A patient satisfaction survey and educational package to improve the care of people hospitalised with COVID-19: a quality improvement project, Liverpool, UK.

Ahmad MS, Hicks SR, Watson R, Ahmed RA, Jones L, Vaselli M, Wu MS, Hayat F, Ratcliffe L, McKenna M, Hine P, Defres S, Wingfield T

Wellcome Open Res 6 (-) 222 [2022-01-25; online 2022-01-25]

Background: The perspectives and experiences of people hospitalised with COVID-19 have been under-reported during the coronavirus pandemic. We developed and conducted a COVID-19 patient satisfaction survey in a large university-affiliated secondary healthcare centre in Liverpool, UK, during Europe's first coronavirus wave (April-June 2020). The survey found that care was rated highly, including among people of Black Asian and Minority Ethnic (BAME) backgrounds. However, sleep-quality and communication about medications and discharge-planning were identified as areas for improvement. Methods: To improve care for people with COVID-19 admitted to our centre, we designed an educational package for healthcare professionals working on COVID-19 wards. The package, implemented in August 2020, included healthcare worker training sessions on providing holistic care and placement of "Practice Pointers" posters. Patient satisfaction was re-evaluated during the second/third COVID-19 waves in Liverpool (September 2020 - February 2021). Results: Across waves, most (95%) respondents reported that they would recommend our hospital to friends and/or family and rated overall care highly. Comparison of the responses of second/third-wave respondents (n=101) with first-wave respondents (n=94) suggested improved patient satisfaction across most care domains but especially those related to having worries and fears addressed and being consulted about medications and their side-effects. Conclusions: People admitted with COVID-19 to our centre in Liverpool, including those from BAME backgrounds, rated the care they received highly. A simple education package improved the feedback on care received by respondents between the first and second/third waves. These UK-first findings are informing regional strategies to improve person-centred care of hospitalised people with COVID-19.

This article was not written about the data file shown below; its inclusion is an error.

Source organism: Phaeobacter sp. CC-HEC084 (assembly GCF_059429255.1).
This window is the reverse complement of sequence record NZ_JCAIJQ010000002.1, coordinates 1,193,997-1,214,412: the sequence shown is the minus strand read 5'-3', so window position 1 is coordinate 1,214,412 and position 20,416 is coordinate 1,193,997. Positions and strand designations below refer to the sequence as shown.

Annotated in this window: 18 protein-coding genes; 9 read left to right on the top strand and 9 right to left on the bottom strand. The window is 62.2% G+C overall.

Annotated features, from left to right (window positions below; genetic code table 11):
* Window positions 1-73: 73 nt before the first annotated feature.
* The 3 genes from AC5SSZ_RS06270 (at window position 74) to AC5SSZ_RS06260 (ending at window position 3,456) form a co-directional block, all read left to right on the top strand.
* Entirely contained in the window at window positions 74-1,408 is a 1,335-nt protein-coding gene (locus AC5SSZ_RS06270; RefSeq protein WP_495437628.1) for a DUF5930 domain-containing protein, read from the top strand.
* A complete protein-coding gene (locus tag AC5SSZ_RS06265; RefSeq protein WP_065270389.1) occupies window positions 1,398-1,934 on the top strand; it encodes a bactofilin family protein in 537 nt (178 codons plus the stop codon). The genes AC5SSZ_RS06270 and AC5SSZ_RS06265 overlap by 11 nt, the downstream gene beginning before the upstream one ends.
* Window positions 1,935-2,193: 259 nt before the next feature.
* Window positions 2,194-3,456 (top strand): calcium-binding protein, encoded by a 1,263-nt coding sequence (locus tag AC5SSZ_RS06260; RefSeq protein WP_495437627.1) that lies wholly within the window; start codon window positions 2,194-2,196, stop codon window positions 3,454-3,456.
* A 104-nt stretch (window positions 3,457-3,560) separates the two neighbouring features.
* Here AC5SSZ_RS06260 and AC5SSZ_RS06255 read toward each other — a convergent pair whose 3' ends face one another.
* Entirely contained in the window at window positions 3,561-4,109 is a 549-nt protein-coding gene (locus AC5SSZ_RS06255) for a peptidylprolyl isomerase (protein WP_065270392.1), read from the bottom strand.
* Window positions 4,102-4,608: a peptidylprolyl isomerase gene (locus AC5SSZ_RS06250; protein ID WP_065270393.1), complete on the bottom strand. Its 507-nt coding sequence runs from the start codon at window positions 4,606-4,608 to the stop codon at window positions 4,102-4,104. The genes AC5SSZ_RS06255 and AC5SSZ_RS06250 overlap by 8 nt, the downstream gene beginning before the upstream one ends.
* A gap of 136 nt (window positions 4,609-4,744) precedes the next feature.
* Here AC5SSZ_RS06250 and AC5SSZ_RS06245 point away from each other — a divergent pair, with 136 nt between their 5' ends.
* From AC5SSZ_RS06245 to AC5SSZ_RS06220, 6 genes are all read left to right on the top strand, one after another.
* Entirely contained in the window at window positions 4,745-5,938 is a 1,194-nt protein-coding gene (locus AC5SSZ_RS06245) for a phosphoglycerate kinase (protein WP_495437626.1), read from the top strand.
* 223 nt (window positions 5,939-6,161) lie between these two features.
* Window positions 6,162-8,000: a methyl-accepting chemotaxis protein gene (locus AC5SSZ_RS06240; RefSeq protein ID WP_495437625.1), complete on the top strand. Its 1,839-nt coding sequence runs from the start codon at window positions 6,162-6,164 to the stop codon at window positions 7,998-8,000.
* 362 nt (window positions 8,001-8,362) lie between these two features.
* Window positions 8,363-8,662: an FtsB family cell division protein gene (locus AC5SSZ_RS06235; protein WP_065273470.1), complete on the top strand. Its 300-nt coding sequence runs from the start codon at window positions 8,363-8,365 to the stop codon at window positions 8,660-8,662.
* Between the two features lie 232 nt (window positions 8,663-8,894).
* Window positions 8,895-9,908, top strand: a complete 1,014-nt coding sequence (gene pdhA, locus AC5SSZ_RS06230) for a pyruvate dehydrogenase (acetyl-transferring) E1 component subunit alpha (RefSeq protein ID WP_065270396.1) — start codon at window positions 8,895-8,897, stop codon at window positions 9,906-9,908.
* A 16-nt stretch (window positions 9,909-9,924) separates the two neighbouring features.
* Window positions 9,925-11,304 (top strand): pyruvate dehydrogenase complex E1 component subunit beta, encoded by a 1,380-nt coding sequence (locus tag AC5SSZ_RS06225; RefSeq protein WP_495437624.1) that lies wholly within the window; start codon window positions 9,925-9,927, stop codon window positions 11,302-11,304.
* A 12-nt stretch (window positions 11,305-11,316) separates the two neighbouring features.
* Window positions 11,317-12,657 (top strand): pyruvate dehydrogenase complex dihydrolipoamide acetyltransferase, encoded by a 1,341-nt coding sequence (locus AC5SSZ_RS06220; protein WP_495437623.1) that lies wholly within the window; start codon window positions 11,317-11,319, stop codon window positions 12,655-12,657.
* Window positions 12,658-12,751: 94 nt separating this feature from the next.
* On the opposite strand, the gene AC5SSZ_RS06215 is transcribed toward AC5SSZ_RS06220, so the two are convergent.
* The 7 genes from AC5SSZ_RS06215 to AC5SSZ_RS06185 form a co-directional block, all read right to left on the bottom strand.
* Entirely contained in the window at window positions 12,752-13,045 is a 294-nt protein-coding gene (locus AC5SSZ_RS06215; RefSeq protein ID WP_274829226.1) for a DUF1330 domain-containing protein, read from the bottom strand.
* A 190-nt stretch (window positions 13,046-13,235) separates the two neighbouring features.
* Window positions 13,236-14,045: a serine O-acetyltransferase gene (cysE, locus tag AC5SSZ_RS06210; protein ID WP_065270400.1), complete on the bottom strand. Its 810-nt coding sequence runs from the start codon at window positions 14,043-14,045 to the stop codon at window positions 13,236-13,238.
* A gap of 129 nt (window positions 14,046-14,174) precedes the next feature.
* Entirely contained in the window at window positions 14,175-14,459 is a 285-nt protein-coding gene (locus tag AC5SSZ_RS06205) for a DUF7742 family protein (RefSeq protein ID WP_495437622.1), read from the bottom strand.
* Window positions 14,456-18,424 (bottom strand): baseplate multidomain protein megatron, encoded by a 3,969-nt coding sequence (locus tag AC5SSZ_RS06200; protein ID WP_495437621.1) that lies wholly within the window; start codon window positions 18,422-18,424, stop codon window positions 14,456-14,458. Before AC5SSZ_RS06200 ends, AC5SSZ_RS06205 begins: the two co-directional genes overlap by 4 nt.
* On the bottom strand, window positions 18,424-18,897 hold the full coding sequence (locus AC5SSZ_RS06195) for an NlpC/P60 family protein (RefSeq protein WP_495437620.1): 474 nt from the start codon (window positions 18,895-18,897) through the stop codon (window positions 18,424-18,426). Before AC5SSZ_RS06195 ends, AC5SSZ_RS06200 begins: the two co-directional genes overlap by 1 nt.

Category: Public Health

Type: Journal article

PubMed 35118199

DOI 10.12688/wellcomeopenres.17163.2

Crossref 10.12688/wellcomeopenres.17163.2

pmc: PMC8787571.2

Publications 9.5.0